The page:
The next ingredient to be reviewed is ginger. Ginger has many studies into its use to treat vomiting in pregnancy and to treat nausea during treatments such as chemotherapy or reducing sickness after surgery. Ginger has a long history of being used as a natural treatment for nausea, so one might expect that it could be used to reduce some of the symptoms of IBS. It is one of the most common herbal treatments used by patients to attempt to ameliorate symptoms of IBS (1). The action of ginger on the digestive tract is suggested to be an increase in prokinetic action of the tract (increasing movement or contractions without disrupting the rhythm) and it has also been suggested to be useful in pain reduction. The active ingredients in ginger can be seen in the diagram above and a placebo-controlled RCT parallel study in IBS (2) used the pharmaceutical grade ginger containing 2.29 mg/g of gingerols and 6-shogaols. Raw and cooked ginger contain different chemical compounds and may have different modes of action on the digestive tract.
The study had a good choice of placebo (brown sugar) tolerated by most patients with IBS. Study numbers were small – a larger trial with at least 100 patients per group would give a chance of better results. Larger doses appeared to give poorer results from this study, but the numbers in each group were small. We are aware that IBS is a very heterogeneic condition (wide variation in symptoms between people) and studying those people reporting more upper GI symptoms of IBS such as nausea and reflux plus constipation might improve results if the mode of action is to increase stomach emptying and increase digestive tract motility. The study, unfortunately, did not show that ginger was effective compared with placebo so we have therefore no evidence that ginger is an effective treatment for IBS.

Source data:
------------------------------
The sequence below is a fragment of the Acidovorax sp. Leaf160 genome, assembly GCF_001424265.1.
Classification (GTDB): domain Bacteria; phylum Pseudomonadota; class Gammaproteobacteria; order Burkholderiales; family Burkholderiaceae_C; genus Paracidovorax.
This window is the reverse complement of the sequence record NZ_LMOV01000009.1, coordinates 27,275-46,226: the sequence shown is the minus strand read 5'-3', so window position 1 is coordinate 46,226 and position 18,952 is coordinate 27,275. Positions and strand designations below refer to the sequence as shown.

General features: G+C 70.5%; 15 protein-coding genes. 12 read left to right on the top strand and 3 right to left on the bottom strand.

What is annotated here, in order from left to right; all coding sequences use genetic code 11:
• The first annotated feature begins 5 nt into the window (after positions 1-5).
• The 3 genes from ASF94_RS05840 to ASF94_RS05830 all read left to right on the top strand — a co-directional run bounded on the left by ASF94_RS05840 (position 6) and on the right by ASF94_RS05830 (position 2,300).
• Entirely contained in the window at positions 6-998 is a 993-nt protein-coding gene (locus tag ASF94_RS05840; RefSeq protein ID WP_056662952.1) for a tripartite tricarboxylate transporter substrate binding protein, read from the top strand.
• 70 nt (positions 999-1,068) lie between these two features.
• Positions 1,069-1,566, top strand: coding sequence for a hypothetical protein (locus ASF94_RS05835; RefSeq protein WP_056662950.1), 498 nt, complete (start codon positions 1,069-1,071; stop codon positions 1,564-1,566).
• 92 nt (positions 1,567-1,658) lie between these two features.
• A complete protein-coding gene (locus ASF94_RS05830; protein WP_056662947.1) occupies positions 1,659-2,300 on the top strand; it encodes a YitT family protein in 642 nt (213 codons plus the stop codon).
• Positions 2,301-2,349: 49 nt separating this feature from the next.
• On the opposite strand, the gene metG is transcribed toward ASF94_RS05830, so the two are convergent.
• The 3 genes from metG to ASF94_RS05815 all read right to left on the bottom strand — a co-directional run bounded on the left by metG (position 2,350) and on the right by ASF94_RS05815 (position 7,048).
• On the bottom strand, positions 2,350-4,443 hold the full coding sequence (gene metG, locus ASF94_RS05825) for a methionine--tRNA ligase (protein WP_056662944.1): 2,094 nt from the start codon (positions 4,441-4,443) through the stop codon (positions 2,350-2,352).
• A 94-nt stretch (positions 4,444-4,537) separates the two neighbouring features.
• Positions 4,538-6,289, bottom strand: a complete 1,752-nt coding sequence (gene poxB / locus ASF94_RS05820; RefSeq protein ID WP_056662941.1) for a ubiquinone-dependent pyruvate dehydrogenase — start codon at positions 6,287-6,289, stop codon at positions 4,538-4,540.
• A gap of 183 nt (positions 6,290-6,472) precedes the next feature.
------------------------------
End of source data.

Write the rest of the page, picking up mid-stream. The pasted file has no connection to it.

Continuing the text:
Does it cause harm?
Side effects in the study chosen were greater in the placebo group, the relevance for this is unknown – IBS is a challenging condition to treat with relapsing-remitting symptoms – no significance can be seen in regard to side effects as no statistics were applied to check whether this was significant in the study reviewed. Ginger is thought to be a safe treatment – ginger is also suitable to be used for the Low fodmap diet. So a great tasting low fodmap ingredient – but don’t expect it will stop your IBS symptoms.
Just the ticket for a recipe then!
This is a very easy recipe to prepare and these biscuits can be stored in an airtight tin. They may go soft if not stored correctly.
325g Gluten Free self-raising Mix (I used Doves Farm)
1 tsp. xanthan gum
a beaten egg
75g muscovado sugar
75g golden syrup
2 tsp. ground ginger
Melt the butter, sugar and golden syrup in a pan then cool till the mix is only just warm
Beat the egg
Add the dry ingredients to a bowl and ensure the xanthan gum is mixed into the flour.
Add the wet ingredients to the dry and mix well till the mixture forms a dough.
Work this well.
Roll out the pastry dough into a thin sheet on grease-proof paper or a Teflon sheet and cut out the biscuits.
Add the biscuits to a greased baking tray and cook till golden brown in a moderate temperature oven – gas mark 4 or 180 degrees C
Makes around 30 biscuits (depending on what size cutter is used.)
1.Van Tilburg MA, Palsson OS, Levy RL, et al. (2008) Complementary and alternative medicine use and cost in functional bowel disorders: a six month prospective study in a large HMO. BMC Complement Altern Med. 2008; 8:46.
2. VAN TILBURG MA, PALSSON O S, RINGEL Y and WHITEHEAD WE (2014) Is ginger effective for the treatment of Irritable Bowel Syndrome? A double blind randomized controlled pilot trial Complement Ther Med. 22(1): 17–20. doi:10.1016/j.ctim.2013.12.015